32. Yeah! I want Half Past Dead with McClane and Zeus !( Or , you know , Ja Rule….)

  33. Die Hard 2 has to be the worst. Such a lame “same shit, different day” contrivance to copy the awesome feel of the first movie, so many stupid attempts to crowbar in as many characters from the first movie (I’m surprised they didn’t have Ellis with a bandaged head at the airport bar) and the plot doesn’t make any fucking sense. Yeah, yeah that’s the worst one.

  34. I am dead-ass serious that in 20 years I want DIE HARD IN A NURSING HOME. McClane has been abandoned by his family for being such a magnificent asshole. Even his son-in-law the Mac Guy doesn’t talk to him anymore. He’s living out his final days with a staff of young whippersnappers who could care less about hearing his old war stories. Unfortunately, one of his fellow convalescents is the father of a senator who’s spearheading an anti-MacGuffin bill. The terrorists who hold the old man for ransom don’t expect any trouble from the home’s pathetic security staff, but they didn’t count on there being a fly in the ointment who didn’t get caught in their perimeter because he was off in a restricted area having a forbidden smoke.

    “You old bastard,” says one of the terrorists.

    “That’s something you’ll never be, motherfucker,” says McClane, setting him on fire with an oxygen tank and his cigarette lighter.

    This summer, action goes old school. Really old school.

  35. I wonder how they’re going to pull off a DIE HARD WORLDWIDE. McClane against the Apocalypse? McClane against 2012? McClane against Asteroids from space? whoops…

    Imagine that though, if you think about every end of the world movie and put McClane in it, It makes more sense how anybody would ever survive. But with all the shit he’s been through, I’m surprised he hasn’t gone the Bad Lieutenant route by now.

  36. Mr. Majestyk: I can think of ten different ways that McClane could kill a guy with his colostomy bag.

  37. And McClane’s side-kick: Abe Vigota.

  38. I think McClane’s Bad Lieutenant phase was in between the second and third movies.

    As for the fifth one, here’s how I’d do it:

    It begins Halloween II-style, immediately after the conclusion of the previous film. The president wants to meet this badass motherfucker who saved the country. While McClane is asking if he can smoke in the Oval Office, we learn that before he died, Whatshisdick from the fourth movie implanted a doomsday virus in the missile defense systems of every nuke-ready nation on earth. It’s gonna launch all the missiles in just a few hours if somebody doesn’t disarm them. Since the best man for the job is already on hand, the pres gives McClane the keys to Air Force One and sends him on a whirlwind tour of the four corners of the earth, where he fights his way through heavily armed terrorist guards that are under the control of Whatshisdick’s brother, an ex-Navy SEAL who…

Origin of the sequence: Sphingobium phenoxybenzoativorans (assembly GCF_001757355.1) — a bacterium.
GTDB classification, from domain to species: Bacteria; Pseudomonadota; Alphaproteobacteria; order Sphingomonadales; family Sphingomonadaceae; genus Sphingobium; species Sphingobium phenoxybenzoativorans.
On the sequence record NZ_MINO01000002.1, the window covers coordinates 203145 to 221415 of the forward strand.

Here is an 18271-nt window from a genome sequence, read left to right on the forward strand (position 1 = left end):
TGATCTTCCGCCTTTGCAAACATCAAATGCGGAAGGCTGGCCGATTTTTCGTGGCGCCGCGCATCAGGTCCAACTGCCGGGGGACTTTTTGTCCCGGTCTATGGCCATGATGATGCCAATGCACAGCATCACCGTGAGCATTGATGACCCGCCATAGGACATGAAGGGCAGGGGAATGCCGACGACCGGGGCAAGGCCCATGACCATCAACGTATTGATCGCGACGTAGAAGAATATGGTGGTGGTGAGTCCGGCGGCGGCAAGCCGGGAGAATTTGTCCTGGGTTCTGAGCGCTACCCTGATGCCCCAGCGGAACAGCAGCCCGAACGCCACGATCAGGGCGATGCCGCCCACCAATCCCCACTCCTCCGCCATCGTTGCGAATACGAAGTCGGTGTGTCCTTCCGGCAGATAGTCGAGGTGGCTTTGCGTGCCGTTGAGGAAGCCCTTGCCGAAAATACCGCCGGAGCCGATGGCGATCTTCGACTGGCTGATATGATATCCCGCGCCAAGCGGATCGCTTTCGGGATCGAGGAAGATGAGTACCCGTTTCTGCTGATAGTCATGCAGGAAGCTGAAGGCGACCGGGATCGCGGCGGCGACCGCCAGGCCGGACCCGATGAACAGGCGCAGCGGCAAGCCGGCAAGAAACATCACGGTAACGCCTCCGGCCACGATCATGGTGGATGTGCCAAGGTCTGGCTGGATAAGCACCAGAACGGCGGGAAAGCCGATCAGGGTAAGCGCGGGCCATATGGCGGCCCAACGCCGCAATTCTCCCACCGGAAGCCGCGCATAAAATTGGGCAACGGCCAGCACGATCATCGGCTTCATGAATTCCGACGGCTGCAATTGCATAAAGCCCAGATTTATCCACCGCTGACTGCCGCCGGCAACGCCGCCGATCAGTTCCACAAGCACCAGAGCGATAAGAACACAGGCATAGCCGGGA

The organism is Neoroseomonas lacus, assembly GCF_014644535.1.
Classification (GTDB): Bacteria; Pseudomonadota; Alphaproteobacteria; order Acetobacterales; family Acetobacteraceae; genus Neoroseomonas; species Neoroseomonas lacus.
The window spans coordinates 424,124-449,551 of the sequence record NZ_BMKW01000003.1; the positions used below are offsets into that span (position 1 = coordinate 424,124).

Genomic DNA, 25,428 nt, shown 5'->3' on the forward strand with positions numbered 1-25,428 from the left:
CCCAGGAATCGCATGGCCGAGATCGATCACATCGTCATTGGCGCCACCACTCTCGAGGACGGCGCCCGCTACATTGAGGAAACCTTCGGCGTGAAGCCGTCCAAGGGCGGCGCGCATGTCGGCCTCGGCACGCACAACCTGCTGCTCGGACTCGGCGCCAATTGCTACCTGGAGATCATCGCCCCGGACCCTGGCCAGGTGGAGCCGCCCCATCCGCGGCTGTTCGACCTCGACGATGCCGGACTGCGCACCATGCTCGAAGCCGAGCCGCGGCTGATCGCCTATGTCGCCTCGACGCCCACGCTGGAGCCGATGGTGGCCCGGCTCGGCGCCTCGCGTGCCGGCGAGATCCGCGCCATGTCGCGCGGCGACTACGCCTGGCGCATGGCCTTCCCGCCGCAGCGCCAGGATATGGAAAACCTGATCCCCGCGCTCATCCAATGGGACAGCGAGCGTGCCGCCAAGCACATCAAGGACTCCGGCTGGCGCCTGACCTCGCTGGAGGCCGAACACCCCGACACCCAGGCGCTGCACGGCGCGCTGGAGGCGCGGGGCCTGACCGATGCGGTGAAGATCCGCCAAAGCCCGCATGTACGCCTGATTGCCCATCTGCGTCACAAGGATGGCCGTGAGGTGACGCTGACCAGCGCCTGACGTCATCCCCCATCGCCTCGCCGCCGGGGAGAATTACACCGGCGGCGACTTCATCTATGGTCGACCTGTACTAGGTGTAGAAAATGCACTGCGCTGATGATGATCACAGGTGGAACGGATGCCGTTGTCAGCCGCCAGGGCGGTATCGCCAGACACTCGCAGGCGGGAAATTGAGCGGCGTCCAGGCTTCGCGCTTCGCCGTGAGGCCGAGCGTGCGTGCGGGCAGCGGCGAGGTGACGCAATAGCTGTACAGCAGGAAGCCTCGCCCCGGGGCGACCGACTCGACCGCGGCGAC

Yeah, maybe this needs some more thought. Is it too late to go with giant robots from outer space?

  39. Am I the only one who thinks DIE HARD 2 was pretty respectable? Sure, it’s kind of ridiculous (as if the first one isn’t jesus guys.), but it has a nice build to it and manages to expand the action of the original a little while still keeping its trapped-in-one-location structure. Bruce does a great job acknowledging how insane it all is while still treating it seriously, and I think the movie does the same. It does lack a villain the caliber of Hans, but I think its a pretty suitable sequel in most ways.

    I actually thought DIE HARD 3 was the beginning of the end of the franchise, because it escalates to a city level and as such loses that sense of a marathon you can’t escape from. I like Sam Jackson, but it felt much more generic than its two predecessors. DIE HARD 4 even more so. If they must make a third one, I suggest taking the scale of the conflict down and focusing on giving Bruce a new kind of villain, perhaps one who is actually as tough as he is (ie GOLDENEYE). The dynamic between tough bastard Bruce and erudite Rickman in the first one is gold, but each film afterwords has been a diminishing copy of that one. Let’s get a new dynamic if we’re going to keep this one going, rather than just ratchering up the ridiculousness of the action (in the process making it less personal, less unique, and less impactfull)

  40. Mr. S, one of the great mysteries of my life is what the fuck everybody’s problem is with Die Hard 2. It’s got a bunch of fun characters, evil-as-fuck villains, really squishy deaths, and to this day the best airplane explosions ever captured on film. They’re like beautiful inflammatory art. I know the movie had some big shoes to fill, but christ, it’s been 20 years, man. Cut it some slack.

    Um, I also may or may not still have a Die Hard 2 poster on my wall next to my Public Enemy “Welcome to the Terrordome” tapestry.

  41. There just aren’t that many villains that can hold a candle to Hans Gruber. He’s a tough motherfucker to top.

  42. Majestyk: Seconded.

    Uh, the part about DIE HARD 2 being a lot of fun, I mean. Not so much the poster.

    (though that’s pretty cool too, in fairness…)

  43. What about a DH5 on an oil platform ? It has already been used as an action movie setting , like in Face Off , but in that one it wasn’t for the entire movie .